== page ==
FAQ Orlando

Harry Potter expanding where?

Hogwarts Express train 5972 Universal Orlando Islands Adventure

Hogwarts Express train currently looks good but doesn't go anywhere. Could that change?

Here’s what’s known: Universal Orlando will expand the world of Harry Potter. Here’s what we don’t know: Where, when, and how. However, Robert Niles, editor of Theme Park Insider, says he’s seen internal plans that link the recent closing of the Jaws ride in Universal Studios to the upgrade, with the fish-infested waters of Amity probably becoming the witch-laden streets of London’s Diagon Alley. However, that would split Harry Potter between two separate-admission theme parks.

The current Wizarding of World of Harry Potter is located in Universal’s Islands of Adventure; the now-gone Jaws ride location is in the back of Universal Studios. While common sense says they should expand Harry Potter close to the current location, it makes business sense to split them up: It will make more money for Universal Studios. Islands of Adventure saw a surge in visitors when The Wizarding World debuted, and a new section could do the same for Universal Studios. It could also encourage more guests to stay for two days.

The two Harry sections won’t be within easy walking distance, however, which leads to the following possibilities in a two-park development:

  • Universal could continue its current price structure and simply have two Harry Potter attractions. Since the two Harry Potter attractions represent different far-off locations in the story, visitors should buy the fact that London (Universal Studios) is a pretty good hike away from the country town of Hogsmeade (Islands of Adventure).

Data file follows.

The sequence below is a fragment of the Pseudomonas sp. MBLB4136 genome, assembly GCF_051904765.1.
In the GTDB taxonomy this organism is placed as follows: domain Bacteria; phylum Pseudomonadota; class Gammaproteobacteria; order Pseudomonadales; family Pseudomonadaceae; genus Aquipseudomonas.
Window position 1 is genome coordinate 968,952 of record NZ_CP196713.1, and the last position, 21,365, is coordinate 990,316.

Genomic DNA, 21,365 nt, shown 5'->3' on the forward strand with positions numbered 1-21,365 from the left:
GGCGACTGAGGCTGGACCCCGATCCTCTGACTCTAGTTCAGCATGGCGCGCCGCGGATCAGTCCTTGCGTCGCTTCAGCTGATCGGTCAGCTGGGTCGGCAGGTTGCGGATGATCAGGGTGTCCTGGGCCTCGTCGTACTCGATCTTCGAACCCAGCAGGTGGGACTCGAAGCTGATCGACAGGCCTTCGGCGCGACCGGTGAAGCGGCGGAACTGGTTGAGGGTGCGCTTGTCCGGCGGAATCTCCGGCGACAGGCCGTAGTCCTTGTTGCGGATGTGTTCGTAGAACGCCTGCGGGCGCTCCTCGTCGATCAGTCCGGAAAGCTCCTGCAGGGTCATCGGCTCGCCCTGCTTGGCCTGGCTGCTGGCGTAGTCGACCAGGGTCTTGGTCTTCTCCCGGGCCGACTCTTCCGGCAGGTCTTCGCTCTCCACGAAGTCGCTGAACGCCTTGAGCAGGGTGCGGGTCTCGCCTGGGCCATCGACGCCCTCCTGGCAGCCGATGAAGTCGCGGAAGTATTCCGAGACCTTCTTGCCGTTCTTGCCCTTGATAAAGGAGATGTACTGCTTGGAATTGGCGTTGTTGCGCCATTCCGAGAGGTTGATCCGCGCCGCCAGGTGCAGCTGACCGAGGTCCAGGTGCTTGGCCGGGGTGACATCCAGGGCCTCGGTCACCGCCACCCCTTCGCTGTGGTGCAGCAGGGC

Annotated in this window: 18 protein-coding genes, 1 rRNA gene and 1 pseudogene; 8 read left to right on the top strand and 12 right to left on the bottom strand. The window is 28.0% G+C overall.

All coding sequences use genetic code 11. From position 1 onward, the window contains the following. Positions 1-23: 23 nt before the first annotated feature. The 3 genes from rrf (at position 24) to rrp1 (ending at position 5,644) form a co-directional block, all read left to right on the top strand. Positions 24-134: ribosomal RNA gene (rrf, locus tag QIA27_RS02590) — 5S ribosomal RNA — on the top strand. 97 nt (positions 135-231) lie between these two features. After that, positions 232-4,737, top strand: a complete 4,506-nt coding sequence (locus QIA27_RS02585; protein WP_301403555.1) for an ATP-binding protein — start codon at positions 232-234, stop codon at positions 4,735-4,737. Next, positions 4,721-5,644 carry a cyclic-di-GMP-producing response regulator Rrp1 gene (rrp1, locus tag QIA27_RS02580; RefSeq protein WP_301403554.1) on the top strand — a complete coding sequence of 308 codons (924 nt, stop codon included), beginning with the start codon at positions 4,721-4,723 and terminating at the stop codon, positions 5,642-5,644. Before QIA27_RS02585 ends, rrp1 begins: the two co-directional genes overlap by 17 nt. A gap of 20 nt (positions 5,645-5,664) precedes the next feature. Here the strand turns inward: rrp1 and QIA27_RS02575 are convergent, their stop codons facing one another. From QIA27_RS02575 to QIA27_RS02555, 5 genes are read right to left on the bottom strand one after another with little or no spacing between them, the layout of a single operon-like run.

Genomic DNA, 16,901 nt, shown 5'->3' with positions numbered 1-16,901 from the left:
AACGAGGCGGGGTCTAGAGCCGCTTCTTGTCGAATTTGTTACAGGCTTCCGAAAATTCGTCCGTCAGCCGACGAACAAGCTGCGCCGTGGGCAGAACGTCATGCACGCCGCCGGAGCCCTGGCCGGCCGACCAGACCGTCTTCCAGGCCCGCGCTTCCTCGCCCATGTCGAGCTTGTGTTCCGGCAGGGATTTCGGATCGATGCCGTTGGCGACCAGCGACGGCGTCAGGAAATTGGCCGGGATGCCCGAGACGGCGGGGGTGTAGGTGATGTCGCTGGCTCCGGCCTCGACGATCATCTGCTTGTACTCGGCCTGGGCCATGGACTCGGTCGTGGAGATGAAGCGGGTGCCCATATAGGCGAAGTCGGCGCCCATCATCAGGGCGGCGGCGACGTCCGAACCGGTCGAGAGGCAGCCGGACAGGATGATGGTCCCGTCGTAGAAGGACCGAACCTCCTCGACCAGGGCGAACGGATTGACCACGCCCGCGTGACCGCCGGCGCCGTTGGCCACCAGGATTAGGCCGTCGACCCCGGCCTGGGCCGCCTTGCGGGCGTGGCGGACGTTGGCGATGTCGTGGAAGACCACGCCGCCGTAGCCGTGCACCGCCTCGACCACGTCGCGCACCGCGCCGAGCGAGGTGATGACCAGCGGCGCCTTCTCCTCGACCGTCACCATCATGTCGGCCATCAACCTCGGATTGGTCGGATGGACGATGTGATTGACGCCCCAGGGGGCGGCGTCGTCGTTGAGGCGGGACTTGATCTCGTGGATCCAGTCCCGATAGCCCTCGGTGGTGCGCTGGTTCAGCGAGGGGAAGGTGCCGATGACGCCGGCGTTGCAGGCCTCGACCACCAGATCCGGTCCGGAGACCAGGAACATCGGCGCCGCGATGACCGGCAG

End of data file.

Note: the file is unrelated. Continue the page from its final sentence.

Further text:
• Universal could connect the two lands by train, which Niles says he saw in the initial plans. This make thematic sense and follows the books’ storyline since students travel from London to Hogsmeade via train when they start the school year at Hogwarts. However, this super-cool idea wouldn’t be cheap. Universal would have to landscape a lot of parking lots to connect the two parks, and it would need to paint a lot of big, ugly buildings. In addition, guests with one-park/one-day tickets would be out of luck, and even those with longer passes would have to go through the ticket scanners again. That makes the train concept cool but “iffy.”
  • Universal could change its ticket price structure. It could decide that only two-park passes make sense and bump up the price of everyone’s admission. If so, the cheapest ticket would have to be a two-park ticket at some higher price. That would be a gamble that could decrease revenue as well as increase it, and essentially mean the two parks are one really big park to visitors  – a change to business-as-usual at Universal, at least, which could make a difference down the road at Disney. That makes this option even “iffier.”

What to expect in the new land

The new attraction (if rumors prove true) focuses on a part of London that muggles (non-magic people) cannot see: Diagon Alley, where the wizarding shops sell supplies. In the Harry Potter books, the super-secure depository of all things valuable is Gringotts Wizarding Bank, which goblins run. Deposits are guarded in whatever way works, including spells and dragons. As described in the books and movies, the ride to any single safety deposit box inside Gringotts is a roller coaster adventure, which provides the perfect back-story for a coaster-type Harry Potter ride. Since all witches and wizards store stuff there, the ride could even include legerdemain not mentioned in the book or film.

Officially, Universal has not released any information. And even if Niles is dead-on right, theme parks tend to change plans on the fly. Disney made some major adjustments to its Fantasyland expansion after guests balked at the princess-heavy themes. It’s safe to assume Universal will do the same.

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